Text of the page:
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Do you mind expanding on the part along the diagonal in the first answer by Robjohn to this question proof? Particularly how to achieve (3).

I am trying use a parameterization for $z=xe^{i \pi/4}$ for x from $0$ to R and I am not getting the correct result.

$$\int_{diagonal}e^{-z^2}=\int_0^R e^{-(xe^{i \pi/4})^2}e^{i\pi/4}dx=\int_0^R e^{-x^2e^{i \pi/2}}e^{i\pi/4}dx$$

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    $\begingroup$ $e^{i\pi/2}=i$ and the integral is from $Re^{i\pi/4}$ to 0 so you have to change the sign? $\endgroup$ – Bob Jul 20 '18 at 20:14
  • $\begingroup$ Oh you might be right. Let me take a look at that in a few. Thanks. :) $\endgroup$ – MathIsHard Jul 20 '18 at 20:39
  • $\begingroup$ Thank you. I see it now. I appreciate the help. $\endgroup$ – MathIsHard Jul 20 '18 at 20:50
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    $\begingroup$ One of you should post that as an answer so that the question doesn't remain unanswered. $\endgroup$ – joriki Jul 20 '18 at 23:06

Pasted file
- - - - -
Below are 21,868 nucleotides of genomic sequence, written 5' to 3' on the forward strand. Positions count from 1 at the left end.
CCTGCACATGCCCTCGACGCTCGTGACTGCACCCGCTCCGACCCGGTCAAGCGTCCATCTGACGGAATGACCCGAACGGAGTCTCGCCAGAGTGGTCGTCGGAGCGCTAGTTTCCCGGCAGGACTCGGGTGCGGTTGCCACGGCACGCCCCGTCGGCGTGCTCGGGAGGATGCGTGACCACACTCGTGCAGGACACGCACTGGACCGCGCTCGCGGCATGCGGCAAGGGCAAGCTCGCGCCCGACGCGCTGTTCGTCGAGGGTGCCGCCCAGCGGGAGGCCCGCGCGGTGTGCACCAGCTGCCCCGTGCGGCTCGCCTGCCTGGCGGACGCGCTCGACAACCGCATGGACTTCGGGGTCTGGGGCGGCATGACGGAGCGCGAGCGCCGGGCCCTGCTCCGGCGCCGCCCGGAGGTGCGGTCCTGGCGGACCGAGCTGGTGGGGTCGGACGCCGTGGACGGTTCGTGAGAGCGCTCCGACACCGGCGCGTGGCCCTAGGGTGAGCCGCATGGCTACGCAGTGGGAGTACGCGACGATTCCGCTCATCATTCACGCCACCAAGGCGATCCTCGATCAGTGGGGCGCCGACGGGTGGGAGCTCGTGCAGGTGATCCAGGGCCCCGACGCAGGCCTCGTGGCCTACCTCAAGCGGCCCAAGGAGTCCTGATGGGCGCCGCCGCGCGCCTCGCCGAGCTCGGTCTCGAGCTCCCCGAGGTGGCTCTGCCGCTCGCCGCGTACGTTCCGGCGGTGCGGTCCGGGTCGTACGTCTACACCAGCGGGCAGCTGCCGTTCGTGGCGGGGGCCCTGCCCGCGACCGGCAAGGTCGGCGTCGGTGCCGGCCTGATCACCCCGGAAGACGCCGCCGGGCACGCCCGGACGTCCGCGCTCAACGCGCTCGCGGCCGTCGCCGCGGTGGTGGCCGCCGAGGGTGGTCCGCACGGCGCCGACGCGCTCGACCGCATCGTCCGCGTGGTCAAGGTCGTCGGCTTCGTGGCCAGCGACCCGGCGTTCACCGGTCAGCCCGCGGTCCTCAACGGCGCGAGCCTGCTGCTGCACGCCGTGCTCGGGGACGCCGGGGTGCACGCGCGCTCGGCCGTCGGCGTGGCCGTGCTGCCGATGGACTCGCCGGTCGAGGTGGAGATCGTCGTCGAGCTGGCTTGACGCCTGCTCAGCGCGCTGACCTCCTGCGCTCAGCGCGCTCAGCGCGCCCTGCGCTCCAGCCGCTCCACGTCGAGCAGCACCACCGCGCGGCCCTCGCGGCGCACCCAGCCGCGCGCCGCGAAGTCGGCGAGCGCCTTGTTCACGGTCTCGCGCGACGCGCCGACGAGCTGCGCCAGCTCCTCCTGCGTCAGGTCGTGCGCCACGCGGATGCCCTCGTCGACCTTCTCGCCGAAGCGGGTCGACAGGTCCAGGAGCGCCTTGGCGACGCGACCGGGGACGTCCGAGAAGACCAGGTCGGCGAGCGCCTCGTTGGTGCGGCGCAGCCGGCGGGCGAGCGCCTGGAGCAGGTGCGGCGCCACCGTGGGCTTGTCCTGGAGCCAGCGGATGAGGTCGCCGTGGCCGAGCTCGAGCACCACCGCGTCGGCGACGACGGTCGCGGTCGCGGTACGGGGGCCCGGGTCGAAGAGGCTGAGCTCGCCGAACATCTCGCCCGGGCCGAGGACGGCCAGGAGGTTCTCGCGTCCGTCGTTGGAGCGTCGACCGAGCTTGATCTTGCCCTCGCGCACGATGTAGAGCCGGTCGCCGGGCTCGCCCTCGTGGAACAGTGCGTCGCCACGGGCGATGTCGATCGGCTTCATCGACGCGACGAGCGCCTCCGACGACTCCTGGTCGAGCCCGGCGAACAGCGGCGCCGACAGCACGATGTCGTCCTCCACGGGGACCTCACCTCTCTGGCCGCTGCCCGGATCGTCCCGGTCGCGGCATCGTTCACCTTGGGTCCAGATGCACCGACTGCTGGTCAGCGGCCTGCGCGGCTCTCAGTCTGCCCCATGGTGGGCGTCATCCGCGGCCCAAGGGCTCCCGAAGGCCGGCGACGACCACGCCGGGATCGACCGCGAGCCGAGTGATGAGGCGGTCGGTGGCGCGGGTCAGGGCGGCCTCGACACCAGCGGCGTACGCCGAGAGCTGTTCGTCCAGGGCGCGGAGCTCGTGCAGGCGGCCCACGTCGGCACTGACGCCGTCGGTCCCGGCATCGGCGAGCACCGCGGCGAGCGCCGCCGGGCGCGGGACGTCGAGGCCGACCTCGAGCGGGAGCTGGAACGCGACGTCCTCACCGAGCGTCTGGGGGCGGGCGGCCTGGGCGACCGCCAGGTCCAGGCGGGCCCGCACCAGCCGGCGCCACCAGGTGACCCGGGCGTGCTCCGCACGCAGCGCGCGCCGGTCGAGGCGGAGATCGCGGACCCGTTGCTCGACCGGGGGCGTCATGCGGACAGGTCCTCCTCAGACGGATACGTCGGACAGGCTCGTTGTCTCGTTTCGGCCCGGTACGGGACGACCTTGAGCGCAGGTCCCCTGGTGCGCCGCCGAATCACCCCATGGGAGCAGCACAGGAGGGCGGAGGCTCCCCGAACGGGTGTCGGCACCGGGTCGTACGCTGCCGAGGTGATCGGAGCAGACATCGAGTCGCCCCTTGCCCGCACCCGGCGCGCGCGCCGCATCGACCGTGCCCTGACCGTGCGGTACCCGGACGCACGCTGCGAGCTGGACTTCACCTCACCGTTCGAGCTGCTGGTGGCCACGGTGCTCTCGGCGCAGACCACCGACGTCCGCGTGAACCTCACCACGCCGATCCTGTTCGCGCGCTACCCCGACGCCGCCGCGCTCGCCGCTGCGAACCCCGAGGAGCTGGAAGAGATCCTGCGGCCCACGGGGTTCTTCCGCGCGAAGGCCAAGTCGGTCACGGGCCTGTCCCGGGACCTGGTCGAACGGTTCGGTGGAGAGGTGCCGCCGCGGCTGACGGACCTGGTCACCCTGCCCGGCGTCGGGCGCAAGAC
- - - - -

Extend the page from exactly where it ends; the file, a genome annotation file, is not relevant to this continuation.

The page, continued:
• $\begingroup$ Yes, please post that Bob or let me know if you want me to do it. Thanks! $\endgroup$ – MathIsHard Jul 20 '18 at 23:34
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Parametrize the segment from $0$ to $R e^{i\pi / 4}$ by: $$\gamma :[0,R]\rightarrow \mathbb{C}, t\mapsto te^{i(\pi/4)}.$$ Since you want to integrate from $Re^{i\pi/4}$ to $0$ and not from $0$ to $Re^{i\pi/4}$, you have to switch the orientation of this curve, with the result that the integral changes sign, so the value of the integral you're looking for is $$-\int_\gamma e^{-z^2}dz= -\int_0 ^ R e^{-\gamma(t)^2}\gamma'(t)dt = -\int_0 ^{R} e^{-(te^{i\pi/4})^2}e^{i\pi/4}dt=\\-e^{i\pi/4}\int_0 ^{R} e^{-t^2e^{i\pi/2}}dt=-e^{i\pi/4}\int_0 ^{R} e^{-it^2}dt,$$ where we used the well known fact that $e^{i\pi/2}=i.$ Now, letting $R\rightarrow\infty$ you get the result claimed in the linked answer.

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  • $\begingroup$ Thanks Bob :) appreciate it. $\endgroup$ – MathIsHard Jul 21 '18 at 5:03

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